What Confession Is and Isn’t

“Confession of sin is one of the missing ingredients in the life of today’s Christian. We feel bad all the time, but often it’s over the wrong things. And when we do feel sorry for our sin, we don’t know what to do with it. We feel like we would be cheapening the blood of Christ if we confessed again. So we hesitate to repent. We feel bad, but we don’t confess and enjoy a clean conscience.” Kevin DeYoung

“Repentance is not usually a moment wrought in high drama. It is the steady drumbeat of a life in Christ and, therefore, a day in Christ.” Tish Warren

“The confession of evil works is the first beginning of good works.” Augustine

Confession is the acknowledgement to God of our sin, brokenness, and waywardness in order to be cleansed and restored to him. It’s an essential practice of the Christian, even though it’s often neglected or relegated to when we feel like we’ve really blown it. But with all the misunderstandings of confession, what is it?

Summary of Biblical Confession

  • Confession requires atonement for cleansing and forgiveness (Lev. 16:20-22; 1 John 1:9-2:2).
  • Confession is primarily Godward, even when we confess to one-another (Josh. 7:19-21; Ps. 51:4; James 5:16).
  • Confession requires us to see our sin as sin and to acknowledge it before God (1 John 1:8-10; Ps. 32:3-5; 51:3-4).
  • Confession is tied to humility, brokenness, dependence, and our need for God (Lev. 26:40; Ps. 51:7-12; Luke 5:8; 15:18-21; 18:13).
  • The goal of confession is to acknowledge our sin as we seek to turn from it, in order to restore fellowship with God through cleansing (Ps. 51:9-12; Zech. 1:3; Mal. 3:7; 1 John 1:9-2:2).
  • Confession is better when specific (Joshua 7:19-21; Acts 19:18).
  • Confession at times, where appropriate and needed, might need to be confessed to others (James 5:16; Luke 15:18-21).
  • God’s people should corporately confess their sins (Lev. 16:20-22; Neh. 1:4-11)
  • Confession happens at conversion (Matt. 3:5; Acts 19:18), but it’s also an ongoing practice for the believer (1 John 1:8-2:2). Believers are motivated to confess their sins because we know we already have forgiveness and now we seek restored fellowship and a clearing of anything that would disrupt our relationship.
  • God opposes the proud, self-justifying, and those who don’t think they have sin to confess, but he welcomes and embraces the humble, broken, contrite (Luke 5:29-32; 18:9-14; 1 Peter 5:5).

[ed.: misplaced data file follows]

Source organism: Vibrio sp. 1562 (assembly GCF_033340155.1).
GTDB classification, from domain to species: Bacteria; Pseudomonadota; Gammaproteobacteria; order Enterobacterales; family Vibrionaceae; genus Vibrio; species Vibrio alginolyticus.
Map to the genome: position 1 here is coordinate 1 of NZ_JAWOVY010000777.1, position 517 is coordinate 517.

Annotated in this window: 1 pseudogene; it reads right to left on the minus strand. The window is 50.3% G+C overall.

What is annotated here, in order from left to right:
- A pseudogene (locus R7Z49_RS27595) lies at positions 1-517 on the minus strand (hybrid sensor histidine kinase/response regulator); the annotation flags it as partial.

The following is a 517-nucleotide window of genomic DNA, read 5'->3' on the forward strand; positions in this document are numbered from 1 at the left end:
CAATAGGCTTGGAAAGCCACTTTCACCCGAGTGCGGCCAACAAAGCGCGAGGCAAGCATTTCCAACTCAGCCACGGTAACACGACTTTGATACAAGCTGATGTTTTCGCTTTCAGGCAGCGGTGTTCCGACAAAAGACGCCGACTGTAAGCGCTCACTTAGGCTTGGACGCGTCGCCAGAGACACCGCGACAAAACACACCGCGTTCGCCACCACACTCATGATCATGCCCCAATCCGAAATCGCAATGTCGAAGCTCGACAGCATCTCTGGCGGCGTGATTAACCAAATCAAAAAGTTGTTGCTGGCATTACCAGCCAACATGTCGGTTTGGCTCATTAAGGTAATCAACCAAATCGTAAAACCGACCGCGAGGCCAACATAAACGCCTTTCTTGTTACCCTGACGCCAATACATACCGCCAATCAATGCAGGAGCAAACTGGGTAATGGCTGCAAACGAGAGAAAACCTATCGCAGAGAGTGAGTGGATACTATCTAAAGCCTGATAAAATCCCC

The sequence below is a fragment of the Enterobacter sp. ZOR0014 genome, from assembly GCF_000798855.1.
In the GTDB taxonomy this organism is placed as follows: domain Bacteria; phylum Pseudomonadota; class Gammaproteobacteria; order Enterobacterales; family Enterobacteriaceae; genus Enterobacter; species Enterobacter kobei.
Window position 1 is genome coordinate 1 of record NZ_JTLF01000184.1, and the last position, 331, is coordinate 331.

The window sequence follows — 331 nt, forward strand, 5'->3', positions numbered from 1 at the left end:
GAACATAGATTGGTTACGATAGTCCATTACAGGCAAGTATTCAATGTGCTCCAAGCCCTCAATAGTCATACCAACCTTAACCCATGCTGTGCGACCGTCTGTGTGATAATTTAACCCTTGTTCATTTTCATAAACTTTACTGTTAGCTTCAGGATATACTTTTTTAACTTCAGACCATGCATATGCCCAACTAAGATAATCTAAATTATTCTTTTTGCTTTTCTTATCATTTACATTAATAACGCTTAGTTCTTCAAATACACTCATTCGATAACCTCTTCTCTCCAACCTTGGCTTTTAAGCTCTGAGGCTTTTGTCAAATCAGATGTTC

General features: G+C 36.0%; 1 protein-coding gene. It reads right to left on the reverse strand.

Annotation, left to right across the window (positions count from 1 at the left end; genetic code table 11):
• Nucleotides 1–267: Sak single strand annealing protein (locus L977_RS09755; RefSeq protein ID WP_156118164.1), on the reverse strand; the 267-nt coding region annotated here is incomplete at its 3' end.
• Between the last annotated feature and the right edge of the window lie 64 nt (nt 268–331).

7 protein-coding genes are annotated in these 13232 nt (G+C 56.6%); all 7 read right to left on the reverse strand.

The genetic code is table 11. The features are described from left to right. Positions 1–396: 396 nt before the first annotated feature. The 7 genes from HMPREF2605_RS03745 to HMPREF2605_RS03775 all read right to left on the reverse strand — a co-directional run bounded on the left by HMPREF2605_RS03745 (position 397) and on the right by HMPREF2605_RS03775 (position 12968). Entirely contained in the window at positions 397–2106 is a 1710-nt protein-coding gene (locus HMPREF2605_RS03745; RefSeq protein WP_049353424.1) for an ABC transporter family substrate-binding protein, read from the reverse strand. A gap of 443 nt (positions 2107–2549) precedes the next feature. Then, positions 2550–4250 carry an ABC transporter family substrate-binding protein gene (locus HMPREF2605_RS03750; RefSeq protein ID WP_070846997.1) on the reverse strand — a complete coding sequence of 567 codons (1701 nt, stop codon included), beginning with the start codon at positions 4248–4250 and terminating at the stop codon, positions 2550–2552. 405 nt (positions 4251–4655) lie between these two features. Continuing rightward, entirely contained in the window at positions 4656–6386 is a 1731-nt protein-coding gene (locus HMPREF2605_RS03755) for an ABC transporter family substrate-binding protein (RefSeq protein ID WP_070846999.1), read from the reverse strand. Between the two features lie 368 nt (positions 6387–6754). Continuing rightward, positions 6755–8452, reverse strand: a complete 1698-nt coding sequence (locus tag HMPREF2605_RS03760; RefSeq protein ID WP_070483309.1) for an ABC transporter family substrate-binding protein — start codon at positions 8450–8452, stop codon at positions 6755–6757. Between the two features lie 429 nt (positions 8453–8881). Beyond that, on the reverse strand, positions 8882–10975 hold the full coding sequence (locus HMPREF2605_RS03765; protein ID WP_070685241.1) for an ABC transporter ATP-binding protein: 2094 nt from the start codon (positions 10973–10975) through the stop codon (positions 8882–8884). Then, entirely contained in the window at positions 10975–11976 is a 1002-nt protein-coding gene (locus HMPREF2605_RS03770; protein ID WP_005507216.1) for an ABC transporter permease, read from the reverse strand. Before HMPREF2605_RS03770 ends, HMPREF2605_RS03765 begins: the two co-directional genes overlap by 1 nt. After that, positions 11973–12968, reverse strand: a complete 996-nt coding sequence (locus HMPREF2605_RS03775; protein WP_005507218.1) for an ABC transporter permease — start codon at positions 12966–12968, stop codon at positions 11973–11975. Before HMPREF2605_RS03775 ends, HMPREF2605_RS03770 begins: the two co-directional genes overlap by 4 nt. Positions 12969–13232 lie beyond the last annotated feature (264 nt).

• It is always better to deal with our sin in confession than to try to hide it or make up for it (Gen. 3:7-13; Prov. 28:13; Jer. 3:11-14).
  • In the OT, there were daily sacrifices as a reminder of their continual sin and posture of standing in need of God’s forgiveness, mercy, and grace (Num. 28:1-4; Heb. 10:11). Part of why confession must be a regular, ongoing rhythm is because we don’t just occasionally sin but we sin—through omission or commission, in act or intent, by false worship or idolatry as much as evil deeds—continually. Even the good we do is not of our own doing but requires God’s work in our life, so we also confess our need for God and our inability to obey him on our own.

What Confession Isn’t and What It Is

  • Confession is not a place to go but something to do.
  • Confession is not primarily done to others—unless you’ve sinned against them—but we confess to God.
  • Confession is not an irregular part of the Christian life we do on rare occasions but a daily rhythm in the Christian life.
  • Confession isn’t a way of getting God off our back but it’s how we get more of God in our life.
  • Confession isn’t mainly about us not having to feel bad and clearing the air but it’s restoring a relationship.
  • Confession isn’t only for the “big sins” or the really offensive ones but it’s for any and every sin.
  • Confession isn’t part of our vow to never to do something again but it’s part of our desire to seek God’s help to change because of how powerless we are.
  • Confession is not about beating ourselves up or feeling really guilty but it’s about being honest about who we are and what we’ve done so we can turn from (repent) and flee the things which only hurt us.
  • Confession isn’t an isolated activity but it must be paired with thanksgiving and clinging to the gospel.
  • Confession isn’t an act so we receive a ‘get out of jail free” card but it’s a genuine response of the heart when we realize what we’ve done and who we’ve done it against.
  • Confession isn’t about stealing our joy but it’s a means of restoring our joy.

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